This entry is from Dr. McCanne's Quote of the Day, a daily health policy update on the single-payer health care reform movement. The QotD is archived on PNHP's website.
Disparities in Stage at Diagnosis, Treatment, and Survival in Nonelderly Adult Patients With Cancer According to Insurance Status
By Gary V. Walker, Stephen R. Grant, B. Ashleigh Guadagnolo, Karen E. Hoffman, Benjamin D. Smith, Matthew Koshy, Pamela K. Allen and Usama Mahmood
Journal of Clinical Oncology, August 4, 2014
The purpose of this study was to determine the association of insurance status with disease stage at presentation, treatment, and survival among the top 10 most deadly cancers using the SEER database.
Patients and Methods
A total of 473,722 patients age 18 to 64 years who were diagnosed with one of the 10 most deadly cancers in the SEER database from 2007 to 2010 were analyzed. A Cox proportional hazards model was used for multivariable analyses to assess the effect of patient and tumor characteristics on cause-specific death.
Overall, patients with non-Medicaid insurance were less likely to present with distant disease (16.9%) than those with Medicaid coverage (29.1%) or without insurance coverage (34.7%; P < .001). Patients with non-Medicaid insurance were more likely to receive cancer-directed surgery and/or radiation therapy (79.6%) compared with those with Medicaid coverage (67.9%) or without insurance coverage (62.1%; P < .001). In a Cox regression that adjusted for age, race, sex, marital status, residence, percent of county below federal poverty level, site, stage, and receipt of cancer-directed surgery and/or radiation therapy, patients were more likely to die as a result of their disease if they had Medicaid coverage (hazard ratio [HR], 1.44; 95% CI, 1.41 to 1.47; P < .001) or no insurance (HR, 1.47; 95% CI, 1.42 to 1.51; P < .001) compared with non-Medicaid insurance.
Among patients with the 10 most deadly cancers, those with Medicaid coverage or without insurance were more likely to present with advanced disease, were less likely to receive cancer-directed surgery and/or radiation therapy, and experienced worse survival.
Clearly, insured patients with one of the most deadly cancers have better outcomes than uninsured patients. Of concern is that this study shows that patents on Medicaid do not do much better than uninsured patients. What can we make of this?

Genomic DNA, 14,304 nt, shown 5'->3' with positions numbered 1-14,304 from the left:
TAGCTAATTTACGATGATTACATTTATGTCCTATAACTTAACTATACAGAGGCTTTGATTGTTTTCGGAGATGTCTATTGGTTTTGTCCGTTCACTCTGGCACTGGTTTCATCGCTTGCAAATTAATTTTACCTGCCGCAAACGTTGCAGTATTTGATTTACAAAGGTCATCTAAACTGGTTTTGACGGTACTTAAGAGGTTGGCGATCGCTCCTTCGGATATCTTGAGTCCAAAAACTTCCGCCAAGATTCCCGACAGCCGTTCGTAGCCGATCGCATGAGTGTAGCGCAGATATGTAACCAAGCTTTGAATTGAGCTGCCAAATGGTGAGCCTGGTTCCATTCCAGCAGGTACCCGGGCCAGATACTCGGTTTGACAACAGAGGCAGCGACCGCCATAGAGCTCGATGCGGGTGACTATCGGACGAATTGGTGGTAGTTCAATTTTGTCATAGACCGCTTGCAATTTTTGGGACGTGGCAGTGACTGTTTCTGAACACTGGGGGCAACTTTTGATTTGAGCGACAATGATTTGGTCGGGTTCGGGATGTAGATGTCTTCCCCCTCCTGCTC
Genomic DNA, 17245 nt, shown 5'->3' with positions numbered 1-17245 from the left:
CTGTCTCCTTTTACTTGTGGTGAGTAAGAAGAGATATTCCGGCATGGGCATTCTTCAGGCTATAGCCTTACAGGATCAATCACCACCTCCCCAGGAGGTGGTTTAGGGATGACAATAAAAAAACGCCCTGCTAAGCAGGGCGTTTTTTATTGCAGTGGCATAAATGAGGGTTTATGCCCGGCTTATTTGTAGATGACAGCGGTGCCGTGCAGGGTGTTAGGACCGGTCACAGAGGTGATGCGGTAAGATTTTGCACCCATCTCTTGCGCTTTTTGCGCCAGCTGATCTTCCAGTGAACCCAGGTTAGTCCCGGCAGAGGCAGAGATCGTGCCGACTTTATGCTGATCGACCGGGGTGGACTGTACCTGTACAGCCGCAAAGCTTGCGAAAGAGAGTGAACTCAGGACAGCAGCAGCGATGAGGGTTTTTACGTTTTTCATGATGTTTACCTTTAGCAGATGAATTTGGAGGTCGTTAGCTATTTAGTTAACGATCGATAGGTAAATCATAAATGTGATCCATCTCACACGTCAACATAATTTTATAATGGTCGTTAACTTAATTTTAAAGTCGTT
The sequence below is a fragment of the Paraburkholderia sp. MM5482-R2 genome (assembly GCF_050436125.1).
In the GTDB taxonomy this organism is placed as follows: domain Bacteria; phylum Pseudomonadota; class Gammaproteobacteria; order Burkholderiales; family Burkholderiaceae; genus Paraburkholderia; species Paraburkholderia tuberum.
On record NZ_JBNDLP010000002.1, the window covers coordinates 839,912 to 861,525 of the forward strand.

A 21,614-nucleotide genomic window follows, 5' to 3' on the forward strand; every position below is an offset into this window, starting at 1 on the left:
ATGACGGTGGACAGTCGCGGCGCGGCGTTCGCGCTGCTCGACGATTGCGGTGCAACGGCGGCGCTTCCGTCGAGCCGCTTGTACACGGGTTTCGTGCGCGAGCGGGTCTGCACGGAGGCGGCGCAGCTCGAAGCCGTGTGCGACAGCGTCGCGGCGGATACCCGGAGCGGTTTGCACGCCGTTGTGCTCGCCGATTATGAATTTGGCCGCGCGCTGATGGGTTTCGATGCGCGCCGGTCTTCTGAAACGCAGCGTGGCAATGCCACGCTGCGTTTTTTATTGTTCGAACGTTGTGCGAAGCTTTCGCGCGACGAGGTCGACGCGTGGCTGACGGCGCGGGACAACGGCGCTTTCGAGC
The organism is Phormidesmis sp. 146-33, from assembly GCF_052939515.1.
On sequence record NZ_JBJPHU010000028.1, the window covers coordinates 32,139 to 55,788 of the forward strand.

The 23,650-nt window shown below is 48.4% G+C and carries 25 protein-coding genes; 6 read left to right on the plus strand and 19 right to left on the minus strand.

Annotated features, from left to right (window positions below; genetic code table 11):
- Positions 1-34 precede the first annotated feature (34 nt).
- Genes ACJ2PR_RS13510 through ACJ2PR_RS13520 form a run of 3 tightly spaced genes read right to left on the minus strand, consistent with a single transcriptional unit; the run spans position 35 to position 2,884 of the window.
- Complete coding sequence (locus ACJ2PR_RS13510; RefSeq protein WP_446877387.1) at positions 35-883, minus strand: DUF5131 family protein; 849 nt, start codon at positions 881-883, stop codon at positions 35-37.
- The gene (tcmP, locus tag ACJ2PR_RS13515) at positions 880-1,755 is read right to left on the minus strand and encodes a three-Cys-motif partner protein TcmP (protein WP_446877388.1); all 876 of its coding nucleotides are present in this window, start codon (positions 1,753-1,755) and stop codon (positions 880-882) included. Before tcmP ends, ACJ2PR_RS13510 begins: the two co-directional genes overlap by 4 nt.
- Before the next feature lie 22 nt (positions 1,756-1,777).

Medicaid coverage is limited to low-income populations. These people have many other problems that can result in impaired access and impaired outcomes – conceivably enough to explain these differences. However, Medicaid also may result in impaired access because of a lack of an adequate number of physicians who are willing to care for Medicaid patients. This is particularly true of specialists, such as oncologists who would otherwise care for these patients with the most deadly cancers. Impaired access due to a lack of willing providers applies to both uninsured and Medicaid patients. That is not true for either privately insured or Medicare patients.
Under a well designed single payer system – an improved Medicare for all – physicians would not cull patients out of their practices merely because they were on Medicaid or uninsured. Enacting single payer would allow us to remove barriers based simply on the type of insurance coverage or lack thereof. That would then allow us address other important societal issues that result in impaired access, delayed or forgone management, and impaired survival.
Although this study will be used by opponents as an excuse not to fund Medicaid based on the fact that Medicaid patients did not do much better than the uninsured, we cannot allow them to discount the other factors faced by low-income patients that undoubtedly played a greater role in these disparate outcomes. Many other studies have shown that Medicaid patients definitely fare better than the uninsured. Until we can enact and implement a single payer system, it is imperative that Medicaid continue to be offered as an interim measure.
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